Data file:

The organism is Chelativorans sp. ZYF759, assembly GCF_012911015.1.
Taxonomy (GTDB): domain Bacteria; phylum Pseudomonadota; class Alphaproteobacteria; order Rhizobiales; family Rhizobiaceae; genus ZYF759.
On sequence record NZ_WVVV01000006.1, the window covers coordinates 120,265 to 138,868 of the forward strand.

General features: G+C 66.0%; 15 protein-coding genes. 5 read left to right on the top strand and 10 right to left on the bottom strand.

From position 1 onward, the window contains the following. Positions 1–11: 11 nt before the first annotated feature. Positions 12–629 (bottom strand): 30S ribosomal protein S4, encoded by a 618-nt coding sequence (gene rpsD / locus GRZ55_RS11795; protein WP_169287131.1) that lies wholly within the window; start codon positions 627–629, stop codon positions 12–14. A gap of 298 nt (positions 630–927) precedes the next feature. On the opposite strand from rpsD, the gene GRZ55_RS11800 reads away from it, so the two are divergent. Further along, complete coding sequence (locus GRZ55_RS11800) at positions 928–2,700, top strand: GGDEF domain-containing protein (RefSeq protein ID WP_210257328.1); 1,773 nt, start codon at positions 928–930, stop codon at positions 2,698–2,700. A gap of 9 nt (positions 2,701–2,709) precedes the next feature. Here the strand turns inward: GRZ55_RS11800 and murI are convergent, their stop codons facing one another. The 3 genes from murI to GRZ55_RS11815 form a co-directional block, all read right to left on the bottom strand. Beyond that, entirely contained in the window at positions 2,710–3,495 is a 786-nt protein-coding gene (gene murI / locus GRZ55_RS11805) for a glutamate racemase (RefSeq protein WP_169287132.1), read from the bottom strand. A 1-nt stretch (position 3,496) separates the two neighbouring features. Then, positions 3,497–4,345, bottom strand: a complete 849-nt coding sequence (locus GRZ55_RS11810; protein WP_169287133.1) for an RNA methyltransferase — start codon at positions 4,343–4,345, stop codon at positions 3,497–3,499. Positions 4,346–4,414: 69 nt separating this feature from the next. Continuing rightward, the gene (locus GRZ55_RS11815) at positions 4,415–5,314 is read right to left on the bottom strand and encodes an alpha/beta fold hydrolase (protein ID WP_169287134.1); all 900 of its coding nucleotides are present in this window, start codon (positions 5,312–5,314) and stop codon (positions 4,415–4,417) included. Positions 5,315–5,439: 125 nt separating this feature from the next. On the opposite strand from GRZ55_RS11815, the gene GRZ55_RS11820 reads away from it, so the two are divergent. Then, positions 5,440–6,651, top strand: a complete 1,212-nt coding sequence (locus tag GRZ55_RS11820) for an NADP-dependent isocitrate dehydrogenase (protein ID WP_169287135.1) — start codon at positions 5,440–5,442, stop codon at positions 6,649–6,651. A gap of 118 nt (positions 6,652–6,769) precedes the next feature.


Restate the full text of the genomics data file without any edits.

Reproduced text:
The organism is Chelativorans sp. ZYF759, assembly GCF_012911015.1.
Taxonomy (GTDB): domain Bacteria; phylum Pseudomonadota; class Alphaproteobacteria; order Rhizobiales; family Rhizobiaceae; genus ZYF759.
On sequence record NZ_WVVV01000006.1, the window covers coordinates 120,265 to 138,868 of the forward strand.

General features: G+C 66.0%; 15 protein-coding genes. 5 read left to right on the top strand and 10 right to left on the bottom strand.

From position 1 onward, the window contains the following. Positions 1–11: 11 nt before the first annotated feature. Positions 12–629 (bottom strand): 30S ribosomal protein S4, encoded by a 618-nt coding sequence (gene rpsD / locus GRZ55_RS11795; protein WP_169287131.1) that lies wholly within the window; start codon positions 627–629, stop codon positions 12–14. A gap of 298 nt (positions 630–927) precedes the next feature. On the opposite strand from rpsD, the gene GRZ55_RS11800 reads away from it, so the two are divergent. Further along, complete coding sequence (locus GRZ55_RS11800) at positions 928–2,700, top strand: GGDEF domain-containing protein (RefSeq protein ID WP_210257328.1); 1,773 nt, start codon at positions 928–930, stop codon at positions 2,698–2,700. A gap of 9 nt (positions 2,701–2,709) precedes the next feature. Here the strand turns inward: GRZ55_RS11800 and murI are convergent, their stop codons facing one another. The 3 genes from murI to GRZ55_RS11815 form a co-directional block, all read right to left on the bottom strand. Beyond that, entirely contained in the window at positions 2,710–3,495 is a 786-nt protein-coding gene (gene murI / locus GRZ55_RS11805) for a glutamate racemase (RefSeq protein WP_169287132.1), read from the bottom strand. A 1-nt stretch (position 3,496) separates the two neighbouring features. Then, positions 3,497–4,345, bottom strand: a complete 849-nt coding sequence (locus GRZ55_RS11810; protein WP_169287133.1) for an RNA methyltransferase — start codon at positions 4,343–4,345, stop codon at positions 3,497–3,499. Positions 4,346–4,414: 69 nt separating this feature from the next. Continuing rightward, the gene (locus GRZ55_RS11815) at positions 4,415–5,314 is read right to left on the bottom strand and encodes an alpha/beta fold hydrolase (protein ID WP_169287134.1); all 900 of its coding nucleotides are present in this window, start codon (positions 5,312–5,314) and stop codon (positions 4,415–4,417) included. Positions 5,315–5,439: 125 nt separating this feature from the next. On the opposite strand from GRZ55_RS11815, the gene GRZ55_RS11820 reads away from it, so the two are divergent. Then, positions 5,440–6,651, top strand: a complete 1,212-nt coding sequence (locus tag GRZ55_RS11820) for an NADP-dependent isocitrate dehydrogenase (protein ID WP_169287135.1) — start codon at positions 5,440–5,442, stop codon at positions 6,649–6,651. A gap of 118 nt (positions 6,652–6,769) precedes the next feature.